RESERVATION PRICES Volokh Conspiracy recommended Eric Cox's column on the Economics Nobel Prizes. Cox provides excerpts from an otherwise unattributed Los Angeles Times [Superintendent's note: embargoed account ridiculous registration screens] article that offers, "In a demonstration inspired by [Kahneman and his collaborator's] writings, University of Chicago economist Richard Thaler gave one group coffee mugs and a second group money, then offered to buy mugs from the first and sell mugs to the second. Classical theory would predict that students selling the mugs would ask for about the same price as the buyers would be willing to pay. But, in fact, the sellers asked for twice as much." Somehow, that doesn't surprise me. Sellers have lower reservation prices and gain by the receipt of any price above that price. We torture undergraduates with something called producer surplus, often obscuring the fundamental point. (If I've obscured the fundamental point here please advise.) Buyers have upper reservation prices and gain by paying any price below that price. Here the instrument of torture is called consumer surplus. Negotiation between a buyer and a seller leads to a (not necessarily unique) price that divides the consumer and producer surplus in some way. There's another instrument of torture called bilateral monopoly that I could pull out of my dunge^H^H^H^H^H kit here. Negotiation among multiple buyers and multiple sellers, with rapid discovery of the prices agreed to by others, leads to a single price that divides the consumer surplus and producer surplus among buyers and sellers in such a way that any further change in the price increases (decreases) consumer surplus by decreasing (increasing) producer surplus: thus, no mutually beneficial bargains remain.

And that's what U.S. News missed. Returning to Cox, "With regard to this experiment, the U.S. News story went so far as to claim that 'Adam Smith's invisible hand would have smacked the sellers over the head — classical economics says the right price is what people are willing to pay'." No, and Cox has it exactly right in his response. If the right institutions are in place, people will have incentives to do the right thing. Vernon Smith's experiments support the hypothesis that sufficiently informed traders, trading in competitive conditions, allocate resources efficiently. Take away the competitive conditions, under carefully controlled experimental protocols, and traders allocate resources as efficiently as they can, given the constraints. That line of research supports hypotheses that have been derived under the most rigorous of mathematical reasoning that economists can muster (and it's a sobering thought that almost all the central mathematical theorems economic theorists rely on come in the first chapter of a good text on real analysis.)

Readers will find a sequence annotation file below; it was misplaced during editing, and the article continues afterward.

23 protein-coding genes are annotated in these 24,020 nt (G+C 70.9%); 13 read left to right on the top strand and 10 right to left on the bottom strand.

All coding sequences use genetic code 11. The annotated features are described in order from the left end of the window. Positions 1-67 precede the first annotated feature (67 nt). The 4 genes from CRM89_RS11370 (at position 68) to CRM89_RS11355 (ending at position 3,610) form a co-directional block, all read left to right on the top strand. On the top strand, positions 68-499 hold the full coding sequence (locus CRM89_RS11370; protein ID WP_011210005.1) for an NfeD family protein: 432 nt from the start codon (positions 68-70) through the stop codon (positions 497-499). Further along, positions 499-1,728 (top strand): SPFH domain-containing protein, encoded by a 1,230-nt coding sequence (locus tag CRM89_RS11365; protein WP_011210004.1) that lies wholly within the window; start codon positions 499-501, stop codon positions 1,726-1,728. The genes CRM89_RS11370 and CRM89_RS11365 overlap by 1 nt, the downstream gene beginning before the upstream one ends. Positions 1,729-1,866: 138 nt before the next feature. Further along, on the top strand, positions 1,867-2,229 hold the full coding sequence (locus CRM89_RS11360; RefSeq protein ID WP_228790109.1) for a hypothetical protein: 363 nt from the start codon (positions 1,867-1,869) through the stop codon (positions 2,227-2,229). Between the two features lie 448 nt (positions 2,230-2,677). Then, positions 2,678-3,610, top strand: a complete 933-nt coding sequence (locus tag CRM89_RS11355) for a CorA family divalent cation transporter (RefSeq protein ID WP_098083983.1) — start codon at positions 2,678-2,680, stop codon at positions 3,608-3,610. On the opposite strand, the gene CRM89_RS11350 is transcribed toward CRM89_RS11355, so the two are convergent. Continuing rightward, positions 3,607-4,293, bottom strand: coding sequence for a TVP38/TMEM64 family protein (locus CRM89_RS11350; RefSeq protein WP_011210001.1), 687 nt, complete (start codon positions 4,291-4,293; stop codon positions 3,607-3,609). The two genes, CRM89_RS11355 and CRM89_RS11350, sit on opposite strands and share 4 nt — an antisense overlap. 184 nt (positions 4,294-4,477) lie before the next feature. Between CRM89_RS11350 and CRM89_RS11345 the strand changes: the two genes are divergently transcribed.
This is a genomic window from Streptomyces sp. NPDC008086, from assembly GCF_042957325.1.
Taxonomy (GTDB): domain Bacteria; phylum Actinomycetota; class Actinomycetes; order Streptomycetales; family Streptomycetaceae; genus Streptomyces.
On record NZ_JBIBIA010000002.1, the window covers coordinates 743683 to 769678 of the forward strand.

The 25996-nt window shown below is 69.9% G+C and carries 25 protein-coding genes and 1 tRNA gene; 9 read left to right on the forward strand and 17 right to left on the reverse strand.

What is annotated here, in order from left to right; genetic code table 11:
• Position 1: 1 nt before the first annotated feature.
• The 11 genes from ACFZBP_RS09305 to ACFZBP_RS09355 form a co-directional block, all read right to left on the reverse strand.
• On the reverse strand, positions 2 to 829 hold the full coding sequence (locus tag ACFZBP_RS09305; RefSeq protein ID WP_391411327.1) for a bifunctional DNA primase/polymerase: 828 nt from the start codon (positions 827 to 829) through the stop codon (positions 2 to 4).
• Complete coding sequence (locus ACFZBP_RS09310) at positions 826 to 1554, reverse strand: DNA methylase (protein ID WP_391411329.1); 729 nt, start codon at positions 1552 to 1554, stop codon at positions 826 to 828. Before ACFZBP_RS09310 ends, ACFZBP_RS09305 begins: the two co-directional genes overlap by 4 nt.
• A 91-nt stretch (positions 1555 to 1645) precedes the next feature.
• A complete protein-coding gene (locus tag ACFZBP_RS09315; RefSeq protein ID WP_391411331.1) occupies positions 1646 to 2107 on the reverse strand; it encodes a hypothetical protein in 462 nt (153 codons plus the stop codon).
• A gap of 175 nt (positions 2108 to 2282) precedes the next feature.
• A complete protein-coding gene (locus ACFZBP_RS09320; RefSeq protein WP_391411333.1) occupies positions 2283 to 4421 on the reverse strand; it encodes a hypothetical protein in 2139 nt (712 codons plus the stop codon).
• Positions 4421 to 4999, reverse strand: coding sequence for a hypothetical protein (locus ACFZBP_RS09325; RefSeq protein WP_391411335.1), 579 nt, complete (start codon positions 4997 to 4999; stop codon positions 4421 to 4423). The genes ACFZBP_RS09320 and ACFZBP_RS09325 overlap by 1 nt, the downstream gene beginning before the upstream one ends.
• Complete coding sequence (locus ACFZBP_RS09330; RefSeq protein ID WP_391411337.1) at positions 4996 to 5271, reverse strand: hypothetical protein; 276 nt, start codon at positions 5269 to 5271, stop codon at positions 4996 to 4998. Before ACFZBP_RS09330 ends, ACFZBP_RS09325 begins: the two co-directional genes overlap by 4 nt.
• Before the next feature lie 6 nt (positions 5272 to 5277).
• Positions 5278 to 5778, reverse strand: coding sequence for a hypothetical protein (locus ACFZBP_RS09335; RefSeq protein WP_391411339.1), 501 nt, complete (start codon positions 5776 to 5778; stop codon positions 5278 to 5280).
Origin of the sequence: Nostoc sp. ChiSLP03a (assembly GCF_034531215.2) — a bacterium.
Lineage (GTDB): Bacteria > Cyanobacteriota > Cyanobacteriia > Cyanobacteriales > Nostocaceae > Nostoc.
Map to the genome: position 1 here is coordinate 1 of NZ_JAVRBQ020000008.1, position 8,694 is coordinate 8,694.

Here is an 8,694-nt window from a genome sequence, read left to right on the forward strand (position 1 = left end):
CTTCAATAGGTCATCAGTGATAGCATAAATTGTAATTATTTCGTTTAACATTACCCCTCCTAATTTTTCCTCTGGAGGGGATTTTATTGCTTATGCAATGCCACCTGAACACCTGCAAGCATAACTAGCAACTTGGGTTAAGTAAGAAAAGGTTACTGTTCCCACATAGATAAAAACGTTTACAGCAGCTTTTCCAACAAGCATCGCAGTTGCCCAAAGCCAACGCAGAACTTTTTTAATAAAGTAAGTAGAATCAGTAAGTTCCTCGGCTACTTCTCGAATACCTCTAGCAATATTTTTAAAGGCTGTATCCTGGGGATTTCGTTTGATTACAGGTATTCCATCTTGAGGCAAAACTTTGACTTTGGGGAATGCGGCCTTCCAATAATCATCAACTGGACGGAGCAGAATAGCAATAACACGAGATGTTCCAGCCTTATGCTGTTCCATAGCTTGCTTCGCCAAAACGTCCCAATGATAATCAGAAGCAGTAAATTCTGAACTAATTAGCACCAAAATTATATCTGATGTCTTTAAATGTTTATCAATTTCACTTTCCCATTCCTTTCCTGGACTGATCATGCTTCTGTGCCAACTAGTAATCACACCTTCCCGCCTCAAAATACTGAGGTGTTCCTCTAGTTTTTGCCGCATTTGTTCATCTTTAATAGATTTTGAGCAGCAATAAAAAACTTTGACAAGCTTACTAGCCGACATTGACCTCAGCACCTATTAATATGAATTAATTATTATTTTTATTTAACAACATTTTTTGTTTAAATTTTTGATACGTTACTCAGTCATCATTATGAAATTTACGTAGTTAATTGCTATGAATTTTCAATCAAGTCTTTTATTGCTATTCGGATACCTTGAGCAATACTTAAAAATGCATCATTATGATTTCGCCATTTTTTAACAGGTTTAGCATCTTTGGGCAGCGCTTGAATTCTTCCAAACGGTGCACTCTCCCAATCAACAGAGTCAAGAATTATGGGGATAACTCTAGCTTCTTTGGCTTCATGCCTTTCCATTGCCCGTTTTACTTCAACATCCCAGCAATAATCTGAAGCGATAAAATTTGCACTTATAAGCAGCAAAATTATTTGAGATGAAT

Something about the commentary on this year's Nobels recalls the Ronald Coase award a few years ago. Many observers took Coase's work to imply the superiority of market institutions over other forms of regulation. Not so. Coase argued that in the absence of transaction costs, assigning ownership of resources mattered less for purposes of resource allocation than dividing the gains from trade. The insight is in thinking about what is different if there are transaction costs, or if ownership of some things (the right to dock a ship, for example) is more easily established than other things (the right to observe a navigation beacon, i.e. a lighthouse). There's something similar in the Edward Lazarus quote that set off Juan Non-Volokh, "that human beings frequently do not act as the kind of supremely rational actors ordinarily posited in economic theory." I believe it was Harold Demsetz who once quipped that people would certainly use steel differently if they could get it costlessly, and why would information be any different?

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